• Don’t cut carbs - The keto diet may be a popular trend, but it’s not recommended for older adults. Research shows that for older adults, a combination of protein and carbohydrates before and after a workout can help build muscle
  • Get vitamin D - A lack of vitamin D can impact your body’s ability to build muscle
  • Limit your alcohol intake - Excessive alcohol can make you dehydrated, which can affect muscle function and development

Not only will these lifestyle changes help prevent muscle mass loss, but they can also help you live a longer, healthier, happier life. 

How Long Does it Take to Regain Lost Muscle?

Your body and your muscles can be unforgiving when it comes to a loss in muscle mass. Research has found that going two weeks without working out can almost derail any progress you have made in terms of muscle development. Experts believe that it may take you triple the amount of time you were inactive to regain the muscle mass that you lose after a two-week fitness hiatus. 

A Danish study in the Journal of Rehabilitation Medicine gathered 17 active men in their twenties and 15 active men in their sixties. Each participant had one of their legs immobilized for two weeks. After two weeks of inactivity, all the participants lost physical fitness and muscle mass. However, the younger set lost about 17 ounces of muscle and 30 percent of their muscle strength, while the older men only lost about nine ounces of muscle mass and 20 percent of their strength.

Can You Reverse Muscle Atrophy?

Muscle wasting or atrophy is usually caused by not being able to regularly exercise your muscles. Your inability to move may be due to an injury or an underlying health condition. Fortunately, muscle atrophy reversal is a thing and it is possible to reverse the effects of muscle loss. Here are some of the popular treatment options:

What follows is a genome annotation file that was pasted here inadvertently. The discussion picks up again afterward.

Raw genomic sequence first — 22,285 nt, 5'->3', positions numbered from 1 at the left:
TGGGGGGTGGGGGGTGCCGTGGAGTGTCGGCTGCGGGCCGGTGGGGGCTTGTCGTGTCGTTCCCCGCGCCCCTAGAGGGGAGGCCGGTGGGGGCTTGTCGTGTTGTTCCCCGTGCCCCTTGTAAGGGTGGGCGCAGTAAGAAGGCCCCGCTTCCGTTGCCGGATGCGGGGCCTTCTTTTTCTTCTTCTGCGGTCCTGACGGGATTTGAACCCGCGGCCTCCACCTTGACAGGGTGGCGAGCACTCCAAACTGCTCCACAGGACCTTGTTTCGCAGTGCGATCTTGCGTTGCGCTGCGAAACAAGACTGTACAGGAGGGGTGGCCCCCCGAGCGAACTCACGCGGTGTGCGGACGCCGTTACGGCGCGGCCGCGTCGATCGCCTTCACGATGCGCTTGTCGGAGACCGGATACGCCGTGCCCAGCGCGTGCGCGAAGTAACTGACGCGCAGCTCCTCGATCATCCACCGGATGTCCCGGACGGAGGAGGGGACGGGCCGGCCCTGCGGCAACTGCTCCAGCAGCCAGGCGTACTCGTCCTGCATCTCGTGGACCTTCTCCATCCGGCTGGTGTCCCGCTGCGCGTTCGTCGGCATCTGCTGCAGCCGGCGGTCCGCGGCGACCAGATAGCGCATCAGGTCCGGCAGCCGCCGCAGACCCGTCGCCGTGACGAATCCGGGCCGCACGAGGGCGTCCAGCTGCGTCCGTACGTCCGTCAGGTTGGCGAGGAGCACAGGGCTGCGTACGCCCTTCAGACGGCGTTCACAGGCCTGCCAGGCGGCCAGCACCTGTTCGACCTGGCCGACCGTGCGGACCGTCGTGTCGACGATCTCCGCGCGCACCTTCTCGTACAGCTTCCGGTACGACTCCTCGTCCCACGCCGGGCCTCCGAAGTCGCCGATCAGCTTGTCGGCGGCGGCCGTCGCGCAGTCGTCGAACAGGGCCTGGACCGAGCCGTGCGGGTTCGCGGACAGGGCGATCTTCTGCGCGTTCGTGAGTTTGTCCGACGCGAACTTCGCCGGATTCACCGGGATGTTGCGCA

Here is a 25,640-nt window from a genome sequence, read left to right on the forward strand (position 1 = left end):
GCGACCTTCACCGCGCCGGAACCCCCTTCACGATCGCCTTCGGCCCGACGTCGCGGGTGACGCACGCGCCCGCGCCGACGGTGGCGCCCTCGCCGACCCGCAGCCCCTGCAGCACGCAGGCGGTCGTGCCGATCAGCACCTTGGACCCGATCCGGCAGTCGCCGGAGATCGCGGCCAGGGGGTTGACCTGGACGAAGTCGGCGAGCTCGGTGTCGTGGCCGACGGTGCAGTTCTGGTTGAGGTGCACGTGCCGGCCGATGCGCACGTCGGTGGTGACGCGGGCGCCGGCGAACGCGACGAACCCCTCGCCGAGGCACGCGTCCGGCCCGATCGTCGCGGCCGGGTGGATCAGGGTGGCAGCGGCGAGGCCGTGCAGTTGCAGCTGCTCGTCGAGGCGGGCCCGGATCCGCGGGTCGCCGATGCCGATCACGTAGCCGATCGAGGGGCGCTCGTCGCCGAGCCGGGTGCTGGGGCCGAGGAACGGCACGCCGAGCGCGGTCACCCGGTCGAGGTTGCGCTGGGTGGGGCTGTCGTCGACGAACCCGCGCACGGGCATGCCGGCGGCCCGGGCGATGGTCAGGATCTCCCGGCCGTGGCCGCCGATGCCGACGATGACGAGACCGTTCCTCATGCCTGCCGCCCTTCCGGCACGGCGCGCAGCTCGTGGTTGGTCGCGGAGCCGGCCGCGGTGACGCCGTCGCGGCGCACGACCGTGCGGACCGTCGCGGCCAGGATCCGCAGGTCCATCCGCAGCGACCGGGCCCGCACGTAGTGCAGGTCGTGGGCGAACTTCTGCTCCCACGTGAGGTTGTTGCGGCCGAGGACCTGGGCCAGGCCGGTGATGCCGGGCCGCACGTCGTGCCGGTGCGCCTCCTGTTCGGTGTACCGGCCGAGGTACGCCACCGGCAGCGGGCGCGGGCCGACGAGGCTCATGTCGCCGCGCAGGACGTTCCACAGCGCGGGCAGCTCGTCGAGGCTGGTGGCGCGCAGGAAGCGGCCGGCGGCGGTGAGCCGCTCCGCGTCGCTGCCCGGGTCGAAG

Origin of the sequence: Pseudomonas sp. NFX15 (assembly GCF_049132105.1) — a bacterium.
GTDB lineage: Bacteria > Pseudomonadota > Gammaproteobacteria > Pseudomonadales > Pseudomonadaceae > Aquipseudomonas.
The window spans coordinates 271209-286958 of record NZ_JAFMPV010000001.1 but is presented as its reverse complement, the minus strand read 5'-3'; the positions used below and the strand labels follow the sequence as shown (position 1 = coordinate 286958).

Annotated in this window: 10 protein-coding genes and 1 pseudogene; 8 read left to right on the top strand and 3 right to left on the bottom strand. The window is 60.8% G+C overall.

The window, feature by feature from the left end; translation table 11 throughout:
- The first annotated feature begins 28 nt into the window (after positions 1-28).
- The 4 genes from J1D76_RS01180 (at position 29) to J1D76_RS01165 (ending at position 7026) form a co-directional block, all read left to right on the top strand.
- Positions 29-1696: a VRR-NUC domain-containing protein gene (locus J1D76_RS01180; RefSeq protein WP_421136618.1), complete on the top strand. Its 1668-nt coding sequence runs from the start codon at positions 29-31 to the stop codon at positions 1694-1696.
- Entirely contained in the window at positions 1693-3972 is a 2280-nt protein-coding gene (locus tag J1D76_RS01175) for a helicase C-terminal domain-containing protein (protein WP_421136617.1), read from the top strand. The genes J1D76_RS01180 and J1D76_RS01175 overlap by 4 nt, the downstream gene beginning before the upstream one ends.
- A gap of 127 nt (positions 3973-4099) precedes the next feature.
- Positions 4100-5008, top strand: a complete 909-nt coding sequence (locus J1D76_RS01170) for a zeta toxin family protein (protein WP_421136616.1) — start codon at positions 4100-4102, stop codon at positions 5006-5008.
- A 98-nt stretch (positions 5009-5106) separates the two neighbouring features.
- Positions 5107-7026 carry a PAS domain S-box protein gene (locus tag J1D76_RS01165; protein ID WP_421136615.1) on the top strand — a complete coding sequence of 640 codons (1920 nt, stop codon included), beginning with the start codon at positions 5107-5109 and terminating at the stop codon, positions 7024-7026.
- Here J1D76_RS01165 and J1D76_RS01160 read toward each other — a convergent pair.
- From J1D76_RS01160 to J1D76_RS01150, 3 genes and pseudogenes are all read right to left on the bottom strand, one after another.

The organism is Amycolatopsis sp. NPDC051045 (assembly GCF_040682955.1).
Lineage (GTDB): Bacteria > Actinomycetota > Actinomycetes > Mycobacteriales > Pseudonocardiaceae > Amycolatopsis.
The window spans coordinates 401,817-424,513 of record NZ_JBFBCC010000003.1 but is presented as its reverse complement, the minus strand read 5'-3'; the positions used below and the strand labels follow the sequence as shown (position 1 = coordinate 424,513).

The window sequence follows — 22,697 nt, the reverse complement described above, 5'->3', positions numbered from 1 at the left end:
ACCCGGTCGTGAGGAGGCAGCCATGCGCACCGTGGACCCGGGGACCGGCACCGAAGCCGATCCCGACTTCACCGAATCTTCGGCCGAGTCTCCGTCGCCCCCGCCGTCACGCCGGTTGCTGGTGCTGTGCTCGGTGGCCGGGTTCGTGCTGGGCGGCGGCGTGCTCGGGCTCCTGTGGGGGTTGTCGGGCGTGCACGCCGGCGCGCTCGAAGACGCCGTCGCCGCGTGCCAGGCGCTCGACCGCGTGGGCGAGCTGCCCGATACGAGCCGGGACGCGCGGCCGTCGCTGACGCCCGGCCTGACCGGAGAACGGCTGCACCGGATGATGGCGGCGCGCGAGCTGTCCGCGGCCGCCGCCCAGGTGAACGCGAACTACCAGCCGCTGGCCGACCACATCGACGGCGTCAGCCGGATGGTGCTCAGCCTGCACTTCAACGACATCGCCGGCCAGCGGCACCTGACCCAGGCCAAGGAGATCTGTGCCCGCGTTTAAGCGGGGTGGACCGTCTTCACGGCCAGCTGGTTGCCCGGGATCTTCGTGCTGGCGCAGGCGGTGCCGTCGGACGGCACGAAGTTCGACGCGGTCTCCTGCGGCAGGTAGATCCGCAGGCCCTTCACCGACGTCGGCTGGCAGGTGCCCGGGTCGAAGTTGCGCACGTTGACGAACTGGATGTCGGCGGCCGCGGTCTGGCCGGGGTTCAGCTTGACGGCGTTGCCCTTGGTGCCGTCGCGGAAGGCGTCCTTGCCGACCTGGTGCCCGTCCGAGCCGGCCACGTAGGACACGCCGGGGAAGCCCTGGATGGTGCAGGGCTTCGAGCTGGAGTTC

• Exercise
  • Physical therapy
  • Ultrasound therapy 
  • Surgery
  • Dietary changes

Physical therapists can teach you the correct ways to exercise. They can also move your arms and legs for you if you have trouble moving. Surgery may be able to correct contracture deformity if your muscle atrophy is due to malnutrition. It may also be able to correct your condition if a torn tendon caused your muscle atrophy. If you believe a medical ailment is contributing to your muscle loss, please speak with your doctor. Muscle loss can be a symptom of health disorders. 

Supplements Can Help

In recent years, spermidine has boomed in popularity as researchers are beginning to better understand the positive impact it has on our bodies. It triggers a cellular process known as autophagy, which renews the brain cells to function at their highest efficiency. This process helps prevent cognitive decline and some of the other negative effects of aging. 

The positive impacts of spermidine-induced autophagy and spermidine supplementation have been studied worldwide. In addition to boosting our brains’ cellular health, spermidineLIFE offers remarkable supplemental support for the health of our immune system, heart, bones, muscles, weight, hair, liver, and overall longevity.


  • Don Moxley - Director of Applied Science

    Don Moxley is the Director of Applied Science at Longevity Labs. Moxley draws upon his career as an athlete, a sports scientist, and an instructor to lead and educate on the science of autophagy and longevity.